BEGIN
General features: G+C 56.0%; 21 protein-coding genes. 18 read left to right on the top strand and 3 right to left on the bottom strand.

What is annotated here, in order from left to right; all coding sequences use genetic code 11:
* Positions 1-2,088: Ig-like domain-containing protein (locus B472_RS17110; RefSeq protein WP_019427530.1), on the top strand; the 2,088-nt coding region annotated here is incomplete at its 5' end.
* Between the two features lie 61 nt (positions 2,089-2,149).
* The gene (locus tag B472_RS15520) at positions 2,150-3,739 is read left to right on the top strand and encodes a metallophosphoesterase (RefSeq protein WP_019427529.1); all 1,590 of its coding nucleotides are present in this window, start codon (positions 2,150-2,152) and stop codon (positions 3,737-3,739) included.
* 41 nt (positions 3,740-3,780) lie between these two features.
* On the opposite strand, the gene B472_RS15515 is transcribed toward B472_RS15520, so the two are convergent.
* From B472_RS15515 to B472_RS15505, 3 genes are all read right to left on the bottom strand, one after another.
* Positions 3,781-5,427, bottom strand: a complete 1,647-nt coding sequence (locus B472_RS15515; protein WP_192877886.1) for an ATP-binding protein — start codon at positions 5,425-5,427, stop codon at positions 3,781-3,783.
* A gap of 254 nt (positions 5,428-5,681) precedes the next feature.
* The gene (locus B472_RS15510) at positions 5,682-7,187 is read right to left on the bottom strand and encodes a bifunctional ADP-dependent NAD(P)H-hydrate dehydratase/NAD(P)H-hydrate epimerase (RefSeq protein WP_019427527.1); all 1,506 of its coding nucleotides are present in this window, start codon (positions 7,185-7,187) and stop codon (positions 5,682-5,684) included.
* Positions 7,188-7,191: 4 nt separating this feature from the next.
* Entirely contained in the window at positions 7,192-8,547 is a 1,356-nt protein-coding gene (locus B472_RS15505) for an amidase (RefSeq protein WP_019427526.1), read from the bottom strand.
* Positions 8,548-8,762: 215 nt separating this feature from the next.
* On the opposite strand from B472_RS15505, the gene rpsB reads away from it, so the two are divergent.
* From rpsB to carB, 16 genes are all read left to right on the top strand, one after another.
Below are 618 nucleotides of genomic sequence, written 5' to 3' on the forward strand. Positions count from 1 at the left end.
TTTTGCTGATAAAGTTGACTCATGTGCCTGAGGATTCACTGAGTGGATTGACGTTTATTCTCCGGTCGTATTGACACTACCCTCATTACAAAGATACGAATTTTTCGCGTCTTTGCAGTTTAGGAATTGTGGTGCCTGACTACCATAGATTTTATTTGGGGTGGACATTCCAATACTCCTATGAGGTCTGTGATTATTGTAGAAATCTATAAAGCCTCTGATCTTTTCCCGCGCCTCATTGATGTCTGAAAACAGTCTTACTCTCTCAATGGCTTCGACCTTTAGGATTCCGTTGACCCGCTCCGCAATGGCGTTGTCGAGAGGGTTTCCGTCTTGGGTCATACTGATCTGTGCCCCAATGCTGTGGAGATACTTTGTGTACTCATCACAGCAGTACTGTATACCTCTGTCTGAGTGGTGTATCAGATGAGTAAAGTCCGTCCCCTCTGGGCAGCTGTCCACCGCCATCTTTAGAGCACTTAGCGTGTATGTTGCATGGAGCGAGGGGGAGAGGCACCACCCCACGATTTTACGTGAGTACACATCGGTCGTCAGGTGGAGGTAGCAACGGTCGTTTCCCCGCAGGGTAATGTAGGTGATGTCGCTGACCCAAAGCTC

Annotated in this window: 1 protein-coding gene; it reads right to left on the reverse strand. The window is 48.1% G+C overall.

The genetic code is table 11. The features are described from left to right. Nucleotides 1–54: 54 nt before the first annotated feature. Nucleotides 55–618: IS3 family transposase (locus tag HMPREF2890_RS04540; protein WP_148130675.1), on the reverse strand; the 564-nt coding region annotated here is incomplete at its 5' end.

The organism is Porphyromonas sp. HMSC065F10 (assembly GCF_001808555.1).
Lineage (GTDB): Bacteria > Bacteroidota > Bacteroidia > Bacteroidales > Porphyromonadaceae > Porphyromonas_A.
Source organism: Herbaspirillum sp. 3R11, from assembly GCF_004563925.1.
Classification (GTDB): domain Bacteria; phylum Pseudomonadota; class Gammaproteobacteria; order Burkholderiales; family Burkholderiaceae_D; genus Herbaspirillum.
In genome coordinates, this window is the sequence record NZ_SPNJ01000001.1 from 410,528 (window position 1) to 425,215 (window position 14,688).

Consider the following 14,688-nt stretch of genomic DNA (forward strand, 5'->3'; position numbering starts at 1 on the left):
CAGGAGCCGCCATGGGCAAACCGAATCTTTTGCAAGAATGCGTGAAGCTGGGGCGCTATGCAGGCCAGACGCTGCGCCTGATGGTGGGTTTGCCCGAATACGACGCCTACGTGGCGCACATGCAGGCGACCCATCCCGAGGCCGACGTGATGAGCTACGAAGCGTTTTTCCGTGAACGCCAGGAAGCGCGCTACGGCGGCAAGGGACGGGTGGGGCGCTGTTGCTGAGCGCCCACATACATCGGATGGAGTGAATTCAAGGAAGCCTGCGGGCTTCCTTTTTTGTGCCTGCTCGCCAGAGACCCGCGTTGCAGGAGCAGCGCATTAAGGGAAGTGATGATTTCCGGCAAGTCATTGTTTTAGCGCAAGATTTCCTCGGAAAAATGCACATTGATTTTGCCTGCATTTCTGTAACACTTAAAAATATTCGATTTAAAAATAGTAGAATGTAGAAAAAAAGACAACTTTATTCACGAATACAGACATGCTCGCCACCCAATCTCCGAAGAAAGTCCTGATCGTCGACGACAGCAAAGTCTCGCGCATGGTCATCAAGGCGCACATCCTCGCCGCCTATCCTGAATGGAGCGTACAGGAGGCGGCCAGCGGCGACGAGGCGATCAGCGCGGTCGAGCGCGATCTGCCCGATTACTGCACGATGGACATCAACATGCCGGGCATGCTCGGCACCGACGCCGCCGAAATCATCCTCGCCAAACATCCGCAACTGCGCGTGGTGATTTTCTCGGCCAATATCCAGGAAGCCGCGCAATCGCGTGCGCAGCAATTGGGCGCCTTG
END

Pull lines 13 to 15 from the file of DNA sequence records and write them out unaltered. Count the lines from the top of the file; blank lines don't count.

* Entirely contained in the window at positions 7,192-8,547 is a 1,356-nt protein-coding gene (locus B472_RS15505) for an amidase (RefSeq protein WP_019427526.1), read from the bottom strand.
* Positions 8,548-8,762: 215 nt separating this feature from the next.
* On the opposite strand from B472_RS15505, the gene rpsB reads away from it, so the two are divergent.